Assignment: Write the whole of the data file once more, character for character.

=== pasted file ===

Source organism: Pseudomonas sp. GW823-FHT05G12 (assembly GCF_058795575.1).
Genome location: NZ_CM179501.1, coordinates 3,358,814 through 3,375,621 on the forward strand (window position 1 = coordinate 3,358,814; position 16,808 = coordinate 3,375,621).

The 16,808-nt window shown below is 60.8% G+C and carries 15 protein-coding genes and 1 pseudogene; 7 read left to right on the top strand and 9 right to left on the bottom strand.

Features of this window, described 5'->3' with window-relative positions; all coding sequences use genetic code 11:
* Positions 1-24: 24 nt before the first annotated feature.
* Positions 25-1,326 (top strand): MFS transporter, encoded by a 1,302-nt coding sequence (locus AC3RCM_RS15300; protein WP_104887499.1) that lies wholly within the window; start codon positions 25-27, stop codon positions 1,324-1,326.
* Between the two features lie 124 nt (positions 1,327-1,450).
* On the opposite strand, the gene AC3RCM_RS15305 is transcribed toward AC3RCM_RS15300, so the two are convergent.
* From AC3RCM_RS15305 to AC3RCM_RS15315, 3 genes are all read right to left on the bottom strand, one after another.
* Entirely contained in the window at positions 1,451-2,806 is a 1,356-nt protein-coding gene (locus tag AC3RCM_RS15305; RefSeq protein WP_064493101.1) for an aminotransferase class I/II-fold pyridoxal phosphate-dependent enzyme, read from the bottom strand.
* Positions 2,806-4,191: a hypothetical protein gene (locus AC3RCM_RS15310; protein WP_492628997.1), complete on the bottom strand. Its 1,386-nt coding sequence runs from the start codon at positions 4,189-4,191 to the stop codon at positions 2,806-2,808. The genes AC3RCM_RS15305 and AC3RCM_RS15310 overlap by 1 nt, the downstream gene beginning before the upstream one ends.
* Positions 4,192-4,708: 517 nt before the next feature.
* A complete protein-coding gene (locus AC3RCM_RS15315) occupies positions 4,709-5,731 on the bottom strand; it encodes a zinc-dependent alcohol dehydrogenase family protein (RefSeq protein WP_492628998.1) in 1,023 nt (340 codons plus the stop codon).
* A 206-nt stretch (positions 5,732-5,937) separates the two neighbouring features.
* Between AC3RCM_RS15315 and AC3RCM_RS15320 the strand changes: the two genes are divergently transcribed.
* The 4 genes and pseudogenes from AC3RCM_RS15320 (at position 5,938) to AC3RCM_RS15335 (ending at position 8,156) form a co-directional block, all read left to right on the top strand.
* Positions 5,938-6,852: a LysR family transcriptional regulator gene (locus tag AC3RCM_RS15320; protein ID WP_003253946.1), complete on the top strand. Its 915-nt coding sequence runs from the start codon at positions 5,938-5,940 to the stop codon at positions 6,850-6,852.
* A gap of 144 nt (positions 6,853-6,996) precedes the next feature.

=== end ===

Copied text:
Source organism: Pseudomonas sp. GW823-FHT05G12 (assembly GCF_058795575.1).
Genome location: NZ_CM179501.1, coordinates 3,358,814 through 3,375,621 on the forward strand (window position 1 = coordinate 3,358,814; position 16,808 = coordinate 3,375,621).

The 16,808-nt window shown below is 60.8% G+C and carries 15 protein-coding genes and 1 pseudogene; 7 read left to right on the top strand and 9 right to left on the bottom strand.

Features of this window, described 5'->3' with window-relative positions; all coding sequences use genetic code 11:
* Positions 1-24: 24 nt before the first annotated feature.
* Positions 25-1,326 (top strand): MFS transporter, encoded by a 1,302-nt coding sequence (locus AC3RCM_RS15300; protein WP_104887499.1) that lies wholly within the window; start codon positions 25-27, stop codon positions 1,324-1,326.
* Between the two features lie 124 nt (positions 1,327-1,450).
* On the opposite strand, the gene AC3RCM_RS15305 is transcribed toward AC3RCM_RS15300, so the two are convergent.
* From AC3RCM_RS15305 to AC3RCM_RS15315, 3 genes are all read right to left on the bottom strand, one after another.
* Entirely contained in the window at positions 1,451-2,806 is a 1,356-nt protein-coding gene (locus tag AC3RCM_RS15305; RefSeq protein WP_064493101.1) for an aminotransferase class I/II-fold pyridoxal phosphate-dependent enzyme, read from the bottom strand.
* Positions 2,806-4,191: a hypothetical protein gene (locus AC3RCM_RS15310; protein WP_492628997.1), complete on the bottom strand. Its 1,386-nt coding sequence runs from the start codon at positions 4,189-4,191 to the stop codon at positions 2,806-2,808. The genes AC3RCM_RS15305 and AC3RCM_RS15310 overlap by 1 nt, the downstream gene beginning before the upstream one ends.
* Positions 4,192-4,708: 517 nt before the next feature.
* A complete protein-coding gene (locus AC3RCM_RS15315) occupies positions 4,709-5,731 on the bottom strand; it encodes a zinc-dependent alcohol dehydrogenase family protein (RefSeq protein WP_492628998.1) in 1,023 nt (340 codons plus the stop codon).
* A 206-nt stretch (positions 5,732-5,937) separates the two neighbouring features.
* Between AC3RCM_RS15315 and AC3RCM_RS15320 the strand changes: the two genes are divergently transcribed.
* The 4 genes and pseudogenes from AC3RCM_RS15320 (at position 5,938) to AC3RCM_RS15335 (ending at position 8,156) form a co-directional block, all read left to right on the top strand.
* Positions 5,938-6,852: a LysR family transcriptional regulator gene (locus tag AC3RCM_RS15320; protein ID WP_003253946.1), complete on the top strand. Its 915-nt coding sequence runs from the start codon at positions 5,938-5,940 to the stop codon at positions 6,850-6,852.
* A gap of 144 nt (positions 6,853-6,996) precedes the next feature.